Pro-Trump Bloggers Are Trying To Disown The Alt-Right Brand After Charlottesville

Meet the "New Right." Same as the alt-right?

The weekend violence in Charlottesville, Virginia, has left the alt-right with a serious branding problem, and not everyone aligned with the movement seems eager to take on the baggage of being associated with the frenzy of unabashed bigotry that took place at Saturday’s “Unite the Right” rally.

Out of the fray came images of brawling neo-Nazis, marching Klansmen in full regalia and torch-bearing white men chanting anti-Semitic and fascist slogans, all capped by an alleged terrorist attack on counterprotesters that left one woman dead and at least 19 more injured.

The event was the work of Richard Spencer, the self-proclaimed father of the alt-right, who is widely credited with coining the phrase. His version of the “alternative right” is based around white nationalism and white supremacy, and openly touts anti-Semitism, anti-feminism, homophobia and the belief that the U.S. should be established as a white ethno-state.

Spencer summoned the various far-right factions to Charlottesville, calling for a show of strength and unity against the city’s slated removal of a Confederate General Robert E. Lee statue. While the groups may have differed somewhat in tone and style, they gathered around shared values openly grounded in white nationalism and white supremacy.

On Tuesday, President Donald Trump defended the rally, saying that some of the attendees were “very fine people.” But as Trump continues to face backlash over his refusal to unequivocally denounce the ideology of hatred and supremacy that the alt-right organized around, some prominent figures associated with the movement have quickly scrambled to distance themselves from the label entirely.

This week, prominent pro-Trump bloggers retweeted a Facebook post by Paul Joseph Watson, editor-at-large of the far-right conspiracy site Infowars, in an effort to draw a distinction between their views and the ones on display in Charlottesville.

Jack Posobiec and Mike Cernovich are perhaps best known for pushing anti-Hillary Clinton conspiracy theories, including PizzaGate, among the alt-right.

After Charlottesville, the two bloggers have been quick to distance themselves from the alt-right instead throwing their support behind Watson, who has regularly criticized Spencer as a firebrand who’s undeservingly been given a platform as a supposed leader of the far-right.

In other tweets, Posobiec called the alt-right a “cancer” while referring to Spencer, the movement’s self-proclaimed leader, as “scum.” Posobiec identifies instead as “New Right,” he said. Which apparently means he likes to “wear MAGA hats, create memes & have fun.”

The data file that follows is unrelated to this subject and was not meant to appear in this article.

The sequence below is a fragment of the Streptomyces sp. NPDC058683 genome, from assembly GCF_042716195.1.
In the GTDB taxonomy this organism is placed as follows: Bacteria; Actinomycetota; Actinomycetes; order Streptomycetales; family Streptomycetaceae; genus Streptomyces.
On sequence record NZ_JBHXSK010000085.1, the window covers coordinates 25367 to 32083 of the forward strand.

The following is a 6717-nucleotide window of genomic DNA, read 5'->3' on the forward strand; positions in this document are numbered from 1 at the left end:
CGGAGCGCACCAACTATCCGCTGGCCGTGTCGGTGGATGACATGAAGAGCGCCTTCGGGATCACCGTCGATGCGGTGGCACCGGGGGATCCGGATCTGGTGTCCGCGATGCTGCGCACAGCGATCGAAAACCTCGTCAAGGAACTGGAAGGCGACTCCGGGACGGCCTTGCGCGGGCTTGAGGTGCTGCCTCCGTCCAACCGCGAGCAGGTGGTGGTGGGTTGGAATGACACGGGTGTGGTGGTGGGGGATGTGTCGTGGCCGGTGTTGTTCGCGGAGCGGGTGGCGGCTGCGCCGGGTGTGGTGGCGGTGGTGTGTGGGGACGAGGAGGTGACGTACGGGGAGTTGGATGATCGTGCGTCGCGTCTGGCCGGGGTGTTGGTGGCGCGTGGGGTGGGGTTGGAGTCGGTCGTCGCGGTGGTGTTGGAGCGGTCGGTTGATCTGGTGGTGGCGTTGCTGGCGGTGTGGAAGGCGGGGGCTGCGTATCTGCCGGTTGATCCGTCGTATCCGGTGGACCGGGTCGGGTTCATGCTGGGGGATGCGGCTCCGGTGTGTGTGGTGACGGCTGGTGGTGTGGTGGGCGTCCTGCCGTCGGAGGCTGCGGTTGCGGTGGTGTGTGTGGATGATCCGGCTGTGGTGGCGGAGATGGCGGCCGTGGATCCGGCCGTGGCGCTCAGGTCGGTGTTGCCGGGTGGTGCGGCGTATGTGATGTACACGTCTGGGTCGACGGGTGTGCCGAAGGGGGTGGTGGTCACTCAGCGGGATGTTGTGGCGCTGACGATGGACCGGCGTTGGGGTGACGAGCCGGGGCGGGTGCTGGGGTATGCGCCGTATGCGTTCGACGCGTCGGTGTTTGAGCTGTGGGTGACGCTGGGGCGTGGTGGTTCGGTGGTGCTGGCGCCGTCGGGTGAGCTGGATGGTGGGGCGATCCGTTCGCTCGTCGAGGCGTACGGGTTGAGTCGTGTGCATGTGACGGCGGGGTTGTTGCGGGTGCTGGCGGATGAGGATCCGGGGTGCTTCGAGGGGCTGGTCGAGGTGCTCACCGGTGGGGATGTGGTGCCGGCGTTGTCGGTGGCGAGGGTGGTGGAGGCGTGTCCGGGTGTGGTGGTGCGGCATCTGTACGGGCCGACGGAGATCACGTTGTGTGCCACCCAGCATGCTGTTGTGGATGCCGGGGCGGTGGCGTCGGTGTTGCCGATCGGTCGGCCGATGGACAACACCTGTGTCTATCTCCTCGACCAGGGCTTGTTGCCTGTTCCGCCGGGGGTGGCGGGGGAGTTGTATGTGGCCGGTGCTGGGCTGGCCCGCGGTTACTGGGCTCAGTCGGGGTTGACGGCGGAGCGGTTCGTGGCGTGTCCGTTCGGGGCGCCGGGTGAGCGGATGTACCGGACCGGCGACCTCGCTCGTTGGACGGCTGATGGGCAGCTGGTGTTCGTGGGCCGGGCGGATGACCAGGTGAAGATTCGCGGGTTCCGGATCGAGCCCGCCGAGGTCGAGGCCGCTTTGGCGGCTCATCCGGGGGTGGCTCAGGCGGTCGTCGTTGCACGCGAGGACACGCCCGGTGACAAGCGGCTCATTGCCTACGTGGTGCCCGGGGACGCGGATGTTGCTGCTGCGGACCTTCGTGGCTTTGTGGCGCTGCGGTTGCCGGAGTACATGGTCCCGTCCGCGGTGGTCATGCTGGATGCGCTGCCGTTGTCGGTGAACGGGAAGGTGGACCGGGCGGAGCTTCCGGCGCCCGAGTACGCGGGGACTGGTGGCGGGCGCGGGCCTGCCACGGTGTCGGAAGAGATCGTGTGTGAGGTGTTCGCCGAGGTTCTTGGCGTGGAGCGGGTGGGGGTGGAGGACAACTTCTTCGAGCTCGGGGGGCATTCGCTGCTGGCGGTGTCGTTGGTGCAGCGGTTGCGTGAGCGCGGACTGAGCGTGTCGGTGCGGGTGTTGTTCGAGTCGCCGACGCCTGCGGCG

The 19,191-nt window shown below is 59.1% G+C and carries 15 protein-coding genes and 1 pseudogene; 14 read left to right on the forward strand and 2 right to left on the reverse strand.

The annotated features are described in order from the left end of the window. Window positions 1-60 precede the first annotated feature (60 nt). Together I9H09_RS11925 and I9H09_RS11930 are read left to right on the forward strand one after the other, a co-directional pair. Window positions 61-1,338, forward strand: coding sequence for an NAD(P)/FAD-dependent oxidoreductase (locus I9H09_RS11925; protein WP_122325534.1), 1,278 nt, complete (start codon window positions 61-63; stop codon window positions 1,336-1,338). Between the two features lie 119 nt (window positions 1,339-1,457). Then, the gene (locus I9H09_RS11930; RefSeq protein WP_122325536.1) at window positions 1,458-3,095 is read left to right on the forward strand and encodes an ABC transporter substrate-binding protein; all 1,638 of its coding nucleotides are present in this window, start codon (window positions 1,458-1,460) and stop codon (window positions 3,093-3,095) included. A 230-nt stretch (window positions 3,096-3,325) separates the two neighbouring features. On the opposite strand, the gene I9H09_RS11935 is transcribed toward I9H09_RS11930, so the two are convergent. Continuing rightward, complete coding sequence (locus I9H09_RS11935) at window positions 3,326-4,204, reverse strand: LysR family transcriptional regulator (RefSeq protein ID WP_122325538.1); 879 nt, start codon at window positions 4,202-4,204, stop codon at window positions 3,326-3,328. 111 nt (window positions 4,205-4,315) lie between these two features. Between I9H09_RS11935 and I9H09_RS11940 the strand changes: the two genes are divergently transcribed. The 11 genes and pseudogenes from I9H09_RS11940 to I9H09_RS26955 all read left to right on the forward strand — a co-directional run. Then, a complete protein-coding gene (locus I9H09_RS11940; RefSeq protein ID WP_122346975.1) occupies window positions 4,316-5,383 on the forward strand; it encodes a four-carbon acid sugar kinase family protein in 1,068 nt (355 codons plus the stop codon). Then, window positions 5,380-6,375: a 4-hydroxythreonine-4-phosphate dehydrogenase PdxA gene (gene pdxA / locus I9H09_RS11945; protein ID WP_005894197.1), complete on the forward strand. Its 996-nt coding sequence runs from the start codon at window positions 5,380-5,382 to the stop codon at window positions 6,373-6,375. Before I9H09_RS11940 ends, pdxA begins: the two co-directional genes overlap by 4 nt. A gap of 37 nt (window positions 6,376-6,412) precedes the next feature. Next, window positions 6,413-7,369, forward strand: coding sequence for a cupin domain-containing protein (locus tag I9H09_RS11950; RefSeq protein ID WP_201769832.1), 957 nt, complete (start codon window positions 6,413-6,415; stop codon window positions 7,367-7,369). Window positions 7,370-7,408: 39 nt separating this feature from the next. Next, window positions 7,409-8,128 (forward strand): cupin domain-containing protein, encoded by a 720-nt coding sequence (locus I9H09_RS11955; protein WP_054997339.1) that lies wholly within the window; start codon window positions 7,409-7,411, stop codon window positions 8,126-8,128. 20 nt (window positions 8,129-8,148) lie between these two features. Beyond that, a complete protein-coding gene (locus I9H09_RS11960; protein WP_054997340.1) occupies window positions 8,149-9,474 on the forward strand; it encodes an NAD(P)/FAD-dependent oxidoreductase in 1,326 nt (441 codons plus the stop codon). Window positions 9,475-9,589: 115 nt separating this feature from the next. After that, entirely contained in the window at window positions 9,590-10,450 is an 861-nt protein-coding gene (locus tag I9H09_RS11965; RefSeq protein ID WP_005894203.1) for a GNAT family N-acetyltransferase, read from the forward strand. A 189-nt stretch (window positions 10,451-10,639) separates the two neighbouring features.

On Tuesday, Watson said he, Posobiec and Cernovich, all of whom have also been referred to as members of the so-called “alt-lite,” no longer wanted to be lumped into the alt-right.

Although Posobiec appears intent on dissociating himself from Spencer and the alt-right, he hasn’t always been such an outspoken critic. Spencer tweeted out an image of the two together in June.

In a message to HuffPost, Posobiec maintained that he’d “never taken a photo” with Spencer, whom he called a “scumbag Nazi.” He said the image was “probably photoshop.” Asked if there was a place for white nationalism in the “New Right,” Watson said he had “zero interest in any movement based around identity politics or race.” Cernovich did not immediately respond to a request for comment.

Charlottesville is the latest flashpoint in a larger war over the definition of the alt-right movement and its identity.

During the 2016 campaign, the alt-right achieved more mainstream acceptance when Trump campaign manager Steve Bannon, formerly the chairman of Breitbart Media, proudly professed to Mother Jones that he viewed his former website as the homepage for the “alt-right.”

At the time, the movement had already begun to take on a more nebulous identity, sweeping up a broad range of anti-establishment conservatives, tech-savvy libertarians, racial provocateurs, anti-politically correct internet trolls and pro-Trump meme-lords, slipping effortlessly between themes of racism, anti-Semitism, Islamophobia, toxic masculinity and offensive hyperbole.

As the movement grew, prominent bloggers like Cernovich and Posobiec emerged seemingly out of the internet ether, attracting hundreds of thousands of followers to promote a media narrative to counter the so-called “Clinton News Network” ― a name used to refer to CNN by its detractors. While they were happy to capitalize on the newfound attention given to a relatively unknown movement with ties to the Trump campaign, they’ve since slid in and out of the alt-right in an apparent effort to keep its darker, more overtly racist undertones at arm’s length.